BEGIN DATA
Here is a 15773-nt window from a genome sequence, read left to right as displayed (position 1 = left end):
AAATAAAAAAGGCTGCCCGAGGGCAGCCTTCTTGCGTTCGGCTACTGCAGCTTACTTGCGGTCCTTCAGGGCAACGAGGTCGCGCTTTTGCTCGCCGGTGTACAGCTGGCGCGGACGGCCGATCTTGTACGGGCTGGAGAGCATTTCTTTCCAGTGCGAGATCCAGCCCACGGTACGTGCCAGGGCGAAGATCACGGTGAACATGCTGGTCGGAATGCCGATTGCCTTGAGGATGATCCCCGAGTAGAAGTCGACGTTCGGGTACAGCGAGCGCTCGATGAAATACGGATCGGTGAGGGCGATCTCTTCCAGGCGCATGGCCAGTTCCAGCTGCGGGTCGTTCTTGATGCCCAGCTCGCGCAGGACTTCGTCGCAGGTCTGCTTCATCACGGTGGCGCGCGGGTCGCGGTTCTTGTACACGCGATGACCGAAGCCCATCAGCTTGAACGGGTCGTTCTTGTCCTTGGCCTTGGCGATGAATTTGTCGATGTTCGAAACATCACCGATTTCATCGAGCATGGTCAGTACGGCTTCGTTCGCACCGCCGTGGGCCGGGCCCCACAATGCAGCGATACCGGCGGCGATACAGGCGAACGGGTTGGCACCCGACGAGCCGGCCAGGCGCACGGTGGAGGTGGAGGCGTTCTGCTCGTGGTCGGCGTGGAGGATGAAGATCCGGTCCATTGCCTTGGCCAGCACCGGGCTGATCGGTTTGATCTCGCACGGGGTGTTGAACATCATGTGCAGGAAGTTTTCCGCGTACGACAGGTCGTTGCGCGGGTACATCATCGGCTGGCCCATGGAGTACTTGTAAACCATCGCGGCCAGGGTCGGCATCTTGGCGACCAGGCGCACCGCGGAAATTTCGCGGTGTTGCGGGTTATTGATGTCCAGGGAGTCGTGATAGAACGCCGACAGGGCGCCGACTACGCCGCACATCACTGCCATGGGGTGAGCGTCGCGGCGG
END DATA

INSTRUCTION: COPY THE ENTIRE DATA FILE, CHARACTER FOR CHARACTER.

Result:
Here is a 15773-nt window from a genome sequence, read left to right as displayed (position 1 = left end):
AAATAAAAAAGGCTGCCCGAGGGCAGCCTTCTTGCGTTCGGCTACTGCAGCTTACTTGCGGTCCTTCAGGGCAACGAGGTCGCGCTTTTGCTCGCCGGTGTACAGCTGGCGCGGACGGCCGATCTTGTACGGGCTGGAGAGCATTTCTTTCCAGTGCGAGATCCAGCCCACGGTACGTGCCAGGGCGAAGATCACGGTGAACATGCTGGTCGGAATGCCGATTGCCTTGAGGATGATCCCCGAGTAGAAGTCGACGTTCGGGTACAGCGAGCGCTCGATGAAATACGGATCGGTGAGGGCGATCTCTTCCAGGCGCATGGCCAGTTCCAGCTGCGGGTCGTTCTTGATGCCCAGCTCGCGCAGGACTTCGTCGCAGGTCTGCTTCATCACGGTGGCGCGCGGGTCGCGGTTCTTGTACACGCGATGACCGAAGCCCATCAGCTTGAACGGGTCGTTCTTGTCCTTGGCCTTGGCGATGAATTTGTCGATGTTCGAAACATCACCGATTTCATCGAGCATGGTCAGTACGGCTTCGTTCGCACCGCCGTGGGCCGGGCCCCACAATGCAGCGATACCGGCGGCGATACAGGCGAACGGGTTGGCACCCGACGAGCCGGCCAGGCGCACGGTGGAGGTGGAGGCGTTCTGCTCGTGGTCGGCGTGGAGGATGAAGATCCGGTCCATTGCCTTGGCCAGCACCGGGCTGATCGGTTTGATCTCGCACGGGGTGTTGAACATCATGTGCAGGAAGTTTTCCGCGTACGACAGGTCGTTGCGCGGGTACATCATCGGCTGGCCCATGGAGTACTTGTAAACCATCGCGGCCAGGGTCGGCATCTTGGCGACCAGGCGCACCGCGGAAATTTCGCGGTGTTGCGGGTTATTGATGTCCAGGGAGTCGTGATAGAACGCCGACAGGGCGCCGACTACGCCGCACATCACTGCCATGGGGTGAGCGTCGCGGCGG